In 2017 one would think that women in America would have full autonomy over their own bodies, but unsurprisingly in another huge blow to the progression of women’s reproductive rights, Arkansas legislators have decided to pass a law that requires women seeking an abortion have permission of the other party responsible for the pregnancy to access the procedure, even in cases of sexual assault and circumstances involving abusive relationships.
As reported By the Huffington Post:
A recently-passed bill, H.B. 1566, is a provision under the Arkansas Final Disposition Rights Act of 2009, which states that, in the matter of a person’s death, family members have to agree on what to do with the deceased person’s body.
H.B. 1566 includes aborted fetuses into that Act, which means that both the mother and the father of the fetus will have to agree on what to do with fetal remains, thus requiring a woman to tell whoever impregnated her that she’s planning on having an abortion. Both parties will have to agree on what to do with the remains.
This law could also apply to women impregnated by abusive partners, and those impregnated after a sexual assault. (For women under the age of 18, the decision about what to do with the fetal remains will be deferred to her parents or guardians.)
While the state has not made abortion illegal, it is a thinly veiled attempt to do so under the guise of creating legislation about the disposal of human remains. The new law will place many women in already desperate situations in greater danger and sometimes stuck with no choice than to remain in abusive relationships. And for what? To protect the “unborn” what of the quality of life, the health, and safety of the already living.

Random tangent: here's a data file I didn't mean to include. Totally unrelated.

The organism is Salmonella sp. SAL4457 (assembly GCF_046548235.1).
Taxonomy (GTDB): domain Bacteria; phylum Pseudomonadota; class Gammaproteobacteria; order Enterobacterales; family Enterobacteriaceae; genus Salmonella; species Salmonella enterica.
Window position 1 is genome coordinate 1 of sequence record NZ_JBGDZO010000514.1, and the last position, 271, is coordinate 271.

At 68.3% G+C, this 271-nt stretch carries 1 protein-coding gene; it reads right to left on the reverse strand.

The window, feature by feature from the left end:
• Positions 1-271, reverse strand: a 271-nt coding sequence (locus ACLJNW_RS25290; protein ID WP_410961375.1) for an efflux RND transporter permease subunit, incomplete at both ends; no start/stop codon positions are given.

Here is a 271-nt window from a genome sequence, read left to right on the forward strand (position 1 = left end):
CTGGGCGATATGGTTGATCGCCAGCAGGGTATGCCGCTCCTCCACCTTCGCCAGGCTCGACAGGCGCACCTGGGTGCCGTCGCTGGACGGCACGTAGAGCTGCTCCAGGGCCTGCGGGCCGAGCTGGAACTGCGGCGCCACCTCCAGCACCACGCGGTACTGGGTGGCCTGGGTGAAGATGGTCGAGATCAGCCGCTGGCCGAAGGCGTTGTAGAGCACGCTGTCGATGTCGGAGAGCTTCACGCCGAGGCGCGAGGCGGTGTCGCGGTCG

A representative for NARAL Pro-Choice told HuffPost on Monday that H.B. 1566 is essentially a way to “make it harder” to access abortion.
“While proponents of this plan claim it’s about embryonic-tissue requirements, the plain intention and unavoidable outcome of this scheme is to make it harder for a woman to access basic health care by placing more barriers between a woman and her doctor,” he said.
Experts say that personhood laws like this one this are a sneaky way for legislators to push an anti-abortion agenda without necessarily calling it such.
“Some politicians have begun trying to make abortion functionally unavailable through insidious restrictions like this one,” the NARAL representative said. “Their intention is, of course, to make abortion unavailable by any means necessary.”
The provision recently passed in the state’s 2017 legislative session and would go into effect on at the end of this month ― but the ACLU is fighting back.
The civil rights organization partnered with the Center for Reproductive Rights to file a lawsuit against H.B. 1566, and is hoping to freeze the legislation until a decision has been made. The first hearing for the lawsuit will be on July 13.
Arkansas has enacted a slew of new restrictions that practically prohibit access to abortion. We’re fighting back. https://t.co/FKcBZn8Jk1
— ACLU National (@ACLU) June 28, 2017
Every day, women in Arkansas and across the United States struggle to get the care they need as lawmakers impose new ways to shut down clinics and make abortion unavailable,” members of the ACLU said in a statement.
“We will fight politicians who not only seek to shame, punish, or burden women for making these decisions, but also try to push care out of reach.”
(Article by Tasha Sharifa)